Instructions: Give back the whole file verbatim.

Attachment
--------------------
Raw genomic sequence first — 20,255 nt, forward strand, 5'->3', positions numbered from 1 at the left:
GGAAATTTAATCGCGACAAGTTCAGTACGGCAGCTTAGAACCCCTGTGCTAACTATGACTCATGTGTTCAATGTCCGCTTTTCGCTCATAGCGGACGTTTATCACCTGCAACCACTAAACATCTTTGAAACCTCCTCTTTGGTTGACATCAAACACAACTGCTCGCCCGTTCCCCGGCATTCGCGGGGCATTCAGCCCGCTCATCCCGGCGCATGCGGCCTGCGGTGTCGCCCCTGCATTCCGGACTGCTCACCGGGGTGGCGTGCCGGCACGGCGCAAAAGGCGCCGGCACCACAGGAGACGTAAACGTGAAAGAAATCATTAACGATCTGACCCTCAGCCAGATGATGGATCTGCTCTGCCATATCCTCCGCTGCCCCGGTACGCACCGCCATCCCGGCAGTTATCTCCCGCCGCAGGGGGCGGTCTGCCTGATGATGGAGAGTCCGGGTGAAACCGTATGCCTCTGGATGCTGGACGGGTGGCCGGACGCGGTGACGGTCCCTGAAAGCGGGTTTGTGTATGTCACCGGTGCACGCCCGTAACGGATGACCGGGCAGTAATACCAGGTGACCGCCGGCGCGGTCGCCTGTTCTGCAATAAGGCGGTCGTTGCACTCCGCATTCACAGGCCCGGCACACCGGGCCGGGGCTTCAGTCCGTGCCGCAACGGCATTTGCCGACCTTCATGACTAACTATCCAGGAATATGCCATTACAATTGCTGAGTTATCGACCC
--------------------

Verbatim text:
Raw genomic sequence first — 20,255 nt, forward strand, 5'->3', positions numbered from 1 at the left:
GGAAATTTAATCGCGACAAGTTCAGTACGGCAGCTTAGAACCCCTGTGCTAACTATGACTCATGTGTTCAATGTCCGCTTTTCGCTCATAGCGGACGTTTATCACCTGCAACCACTAAACATCTTTGAAACCTCCTCTTTGGTTGACATCAAACACAACTGCTCGCCCGTTCCCCGGCATTCGCGGGGCATTCAGCCCGCTCATCCCGGCGCATGCGGCCTGCGGTGTCGCCCCTGCATTCCGGACTGCTCACCGGGGTGGCGTGCCGGCACGGCGCAAAAGGCGCCGGCACCACAGGAGACGTAAACGTGAAAGAAATCATTAACGATCTGACCCTCAGCCAGATGATGGATCTGCTCTGCCATATCCTCCGCTGCCCCGGTACGCACCGCCATCCCGGCAGTTATCTCCCGCCGCAGGGGGCGGTCTGCCTGATGATGGAGAGTCCGGGTGAAACCGTATGCCTCTGGATGCTGGACGGGTGGCCGGACGCGGTGACGGTCCCTGAAAGCGGGTTTGTGTATGTCACCGGTGCACGCCCGTAACGGATGACCGGGCAGTAATACCAGGTGACCGCCGGCGCGGTCGCCTGTTCTGCAATAAGGCGGTCGTTGCACTCCGCATTCACAGGCCCGGCACACCGGGCCGGGGCTTCAGTCCGTGCCGCAACGGCATTTGCCGACCTTCATGACTAACTATCCAGGAATATGCCATTACAATTGCTGAGTTATCGACCC